David Bourget (Western Ontario)
David Chalmers (ANU, NYU)
Rafael De Clercq
Ezio Di Nucci
Jack Alan Reynolds
Learn more about PhilPapers
Contemporary Political Theory 6 (2):150 (2007)
Rawls's burdens of judgment are a list of factors that explain why reasonable persons in a diverse society are likely to hold different, often incompatible, conceptions of the good. According to Charles Larmore, the burdens of judgment satisfy political liberalism's ambition of supporting liberal political principles through a minimalist moral conception. By using the burdens, we ground liberal politics in the modest notion of reasonable disagreement, avoiding reliance on controversial comprehensive notions such as autonomy, individuality, skepticism about the good, or value pluralism. In this paper I argue that the burdens of judgment cannot provide adequate support for liberal political principles unless they are read in a way that comports with Kymlicka's modest version of autonomy liberalism. As it renounces fallibilism, political liberalism's moral minimalism can be manipulated in a way that reconciles it with decidedly illiberal results. The only way to avoid this problem is to recognize that the justification of liberal principles cannot be detached from notions of fallibilism and critical reflection about the good. Ultimately, political liberalism's emphasis on moral minimalism deprives it of the conceptual resources it needs to deal with contemporary controversies concerning the defence and clarification of liberal policies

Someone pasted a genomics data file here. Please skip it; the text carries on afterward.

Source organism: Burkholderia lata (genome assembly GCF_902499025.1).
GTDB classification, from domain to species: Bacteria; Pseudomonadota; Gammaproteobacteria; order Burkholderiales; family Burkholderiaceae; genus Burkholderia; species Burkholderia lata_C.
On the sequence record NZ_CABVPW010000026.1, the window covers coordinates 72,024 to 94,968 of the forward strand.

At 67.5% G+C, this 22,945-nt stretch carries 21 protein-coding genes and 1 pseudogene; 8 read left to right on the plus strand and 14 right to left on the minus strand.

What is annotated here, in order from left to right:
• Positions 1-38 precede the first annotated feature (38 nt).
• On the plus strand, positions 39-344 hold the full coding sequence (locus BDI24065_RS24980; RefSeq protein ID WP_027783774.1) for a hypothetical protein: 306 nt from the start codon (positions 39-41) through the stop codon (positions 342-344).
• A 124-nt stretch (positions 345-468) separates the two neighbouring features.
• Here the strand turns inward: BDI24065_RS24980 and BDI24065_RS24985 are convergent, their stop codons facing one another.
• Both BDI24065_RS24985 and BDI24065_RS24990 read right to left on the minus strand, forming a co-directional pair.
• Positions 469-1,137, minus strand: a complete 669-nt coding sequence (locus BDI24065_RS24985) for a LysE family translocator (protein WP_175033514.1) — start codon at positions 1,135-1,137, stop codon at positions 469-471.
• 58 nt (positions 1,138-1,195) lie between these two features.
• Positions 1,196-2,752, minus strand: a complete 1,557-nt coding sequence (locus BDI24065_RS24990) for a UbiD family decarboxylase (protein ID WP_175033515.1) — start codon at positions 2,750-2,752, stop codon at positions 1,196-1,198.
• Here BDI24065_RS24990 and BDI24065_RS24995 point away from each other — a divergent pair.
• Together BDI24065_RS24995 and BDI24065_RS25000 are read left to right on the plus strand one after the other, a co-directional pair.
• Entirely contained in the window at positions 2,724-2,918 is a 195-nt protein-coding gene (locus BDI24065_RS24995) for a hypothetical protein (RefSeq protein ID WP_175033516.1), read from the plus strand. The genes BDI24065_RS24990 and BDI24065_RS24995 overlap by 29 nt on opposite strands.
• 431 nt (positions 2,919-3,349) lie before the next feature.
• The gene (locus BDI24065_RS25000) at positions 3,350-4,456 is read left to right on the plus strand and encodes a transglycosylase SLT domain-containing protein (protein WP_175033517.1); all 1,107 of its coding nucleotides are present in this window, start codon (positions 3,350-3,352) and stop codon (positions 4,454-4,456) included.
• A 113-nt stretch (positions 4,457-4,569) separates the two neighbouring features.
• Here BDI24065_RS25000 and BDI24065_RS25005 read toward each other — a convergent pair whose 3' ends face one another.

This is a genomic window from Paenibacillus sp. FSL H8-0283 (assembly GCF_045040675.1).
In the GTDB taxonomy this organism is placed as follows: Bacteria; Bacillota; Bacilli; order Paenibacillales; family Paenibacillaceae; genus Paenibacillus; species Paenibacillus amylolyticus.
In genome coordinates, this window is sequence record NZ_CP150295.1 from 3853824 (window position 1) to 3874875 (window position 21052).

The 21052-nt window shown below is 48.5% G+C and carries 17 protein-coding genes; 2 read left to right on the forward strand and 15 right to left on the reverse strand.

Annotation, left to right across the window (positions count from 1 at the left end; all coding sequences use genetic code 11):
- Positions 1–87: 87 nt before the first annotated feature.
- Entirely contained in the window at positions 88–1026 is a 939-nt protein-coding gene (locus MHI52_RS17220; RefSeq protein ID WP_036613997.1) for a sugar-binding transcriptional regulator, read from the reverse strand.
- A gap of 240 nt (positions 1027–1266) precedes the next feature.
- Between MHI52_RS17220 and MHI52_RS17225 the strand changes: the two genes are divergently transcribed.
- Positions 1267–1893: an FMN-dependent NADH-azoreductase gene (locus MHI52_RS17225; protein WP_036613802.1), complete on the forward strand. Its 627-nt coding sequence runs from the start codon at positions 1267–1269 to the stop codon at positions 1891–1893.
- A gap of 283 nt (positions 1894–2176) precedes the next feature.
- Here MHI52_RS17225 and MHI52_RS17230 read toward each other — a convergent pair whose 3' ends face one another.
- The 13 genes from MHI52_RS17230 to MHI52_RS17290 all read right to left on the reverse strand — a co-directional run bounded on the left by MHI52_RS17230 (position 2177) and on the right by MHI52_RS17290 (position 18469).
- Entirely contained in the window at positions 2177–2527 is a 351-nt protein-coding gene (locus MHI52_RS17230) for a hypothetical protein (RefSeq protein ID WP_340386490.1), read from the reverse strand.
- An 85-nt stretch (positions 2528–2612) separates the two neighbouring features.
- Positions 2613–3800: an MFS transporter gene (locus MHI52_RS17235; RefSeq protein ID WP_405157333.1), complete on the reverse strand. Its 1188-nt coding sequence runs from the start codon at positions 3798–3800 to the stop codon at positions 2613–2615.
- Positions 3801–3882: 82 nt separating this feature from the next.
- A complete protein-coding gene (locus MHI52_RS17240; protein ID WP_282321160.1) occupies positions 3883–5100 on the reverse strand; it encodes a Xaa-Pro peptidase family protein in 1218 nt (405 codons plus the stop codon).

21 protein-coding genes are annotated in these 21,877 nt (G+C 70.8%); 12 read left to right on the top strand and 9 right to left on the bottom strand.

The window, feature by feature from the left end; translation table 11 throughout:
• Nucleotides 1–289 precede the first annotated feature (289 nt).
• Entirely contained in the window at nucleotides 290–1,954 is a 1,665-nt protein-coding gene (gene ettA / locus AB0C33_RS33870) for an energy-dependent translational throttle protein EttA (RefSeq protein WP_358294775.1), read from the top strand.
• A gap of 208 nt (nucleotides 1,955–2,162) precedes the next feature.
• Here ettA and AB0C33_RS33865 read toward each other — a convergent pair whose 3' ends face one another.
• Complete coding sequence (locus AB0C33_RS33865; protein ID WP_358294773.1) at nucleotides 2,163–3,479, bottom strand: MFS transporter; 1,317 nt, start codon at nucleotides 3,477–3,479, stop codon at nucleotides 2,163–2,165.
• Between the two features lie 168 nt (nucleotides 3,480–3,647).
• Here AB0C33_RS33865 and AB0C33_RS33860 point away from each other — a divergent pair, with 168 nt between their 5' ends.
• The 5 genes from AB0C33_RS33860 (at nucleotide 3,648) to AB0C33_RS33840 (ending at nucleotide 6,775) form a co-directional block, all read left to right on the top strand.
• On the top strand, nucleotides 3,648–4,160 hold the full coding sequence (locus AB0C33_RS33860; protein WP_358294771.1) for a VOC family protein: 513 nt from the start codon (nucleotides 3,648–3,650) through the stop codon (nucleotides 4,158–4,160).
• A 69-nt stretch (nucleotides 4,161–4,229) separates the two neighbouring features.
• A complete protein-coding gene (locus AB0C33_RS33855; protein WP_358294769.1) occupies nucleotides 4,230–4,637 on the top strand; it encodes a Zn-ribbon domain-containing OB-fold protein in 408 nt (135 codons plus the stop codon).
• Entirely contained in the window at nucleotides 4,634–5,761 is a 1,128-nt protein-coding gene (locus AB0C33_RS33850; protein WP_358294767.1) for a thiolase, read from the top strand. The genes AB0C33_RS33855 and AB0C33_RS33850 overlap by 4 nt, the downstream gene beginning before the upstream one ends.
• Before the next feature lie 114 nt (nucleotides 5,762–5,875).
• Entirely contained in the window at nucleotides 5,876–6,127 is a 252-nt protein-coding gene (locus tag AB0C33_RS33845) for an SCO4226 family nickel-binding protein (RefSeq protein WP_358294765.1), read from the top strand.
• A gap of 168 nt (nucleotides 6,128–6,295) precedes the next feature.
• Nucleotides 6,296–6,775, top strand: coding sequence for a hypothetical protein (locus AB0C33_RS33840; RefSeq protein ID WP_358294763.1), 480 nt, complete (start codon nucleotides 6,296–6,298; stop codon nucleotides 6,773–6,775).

|Keywords||No keywords specified (fix it)|
|Categories||categorize this paper)|
Setup an account with your affiliations in order to access resources via your University's proxy server
Configure custom proxy (use this if your affiliation does not provide a proxy)
|Through your library|
References found in this work BETA
Will Kymlicka (1989). Liberal Individualism and Liberal Neutrality. Ethics 99 (4):883-905.
Stephen Macedo (1995). Liberal Civic Education and Religious Fundamentalism: The Case of God V. John Rawls? Ethics 105 (3):468-496.
Leif Wenar (1995). Political Liberalism: An Internal Critique. Ethics 106 (1):32-62.
Brian Barry (1995). John Rawls and the Search for Stability. [REVIEW] Ethics 105 (4):874 - 915.
Citations of this work BETA
No citations found.
Similar books and articles
Nicholas Silins (2012). Judgment as a Guide to Belief. In Declan Smithies & Daniel Stoljar (eds.), Introspection and Consciousness. Oxford University Press
Elizabeth F. Cooke (2003). Peirce, Fallibilism, and the Science of Mathematics. Philosophia Mathematica 11 (2):158-175.
Jason Stanley (2005). Fallibilism and Concessive Knowledge Attributions. Analysis 65 (286):126–131.
Boris Rähme (2007). Fallibilism, Factivity and Epistemically Truth-Guaranteeing Justification. In Nils Gilje & Harald Grimen (eds.), Discursive Modernity. Universitetsforlaget
Peter L. Mott (1980). Haack on Fallibilism. Analysis 40 (4):177-183.
Anthony Brueckner (2005). Fallibilism, Underdetermination, and Skepticism. Philosophy and Phenomenological Research 71 (2):384–391.
Daniel P. Sulmasy (1997). Futility and the Varieties of Medical Judgment. Theoretical Medicine and Bioethics 18 (1-2).
Ruth Weintraub (1993). Fallibilism and Rational Belief. British Journal for the Philosophy of Science 44 (2):251-261.
Baron Reed (2002). How to Think About Fallibilism. Philosophical Studies 107 (2):143-157.
Stephen Hetherington (2013). Concessive Knowledge-Attributions: Fallibilism and Gradualism. Synthese 190 (14):2835-2851.
Jeremy Fantl & Matthew McGrath (2009). Advice for Fallibilists: Put Knowledge to Work. Philosophical Studies 142 (1):55 - 66.
Thomas Kelly (2013). Disagreement and the Burdens of Judgment. In David Phiroze Christensen & Jennifer Lackey (eds.), The Epistemology of Disagreement: New Essays. Oxford University Press
James O. Bennett (1982). Peirce and the Logic of Fallibilism. Transactions of the Charles S. Peirce Society 18 (4):353 - 366.
Added to index2013-11-23
Total downloads13 ( #268,614 of 1,796,448 )
Recent downloads (6 months)5 ( #168,766 of 1,796,448 )
How can I increase my downloads?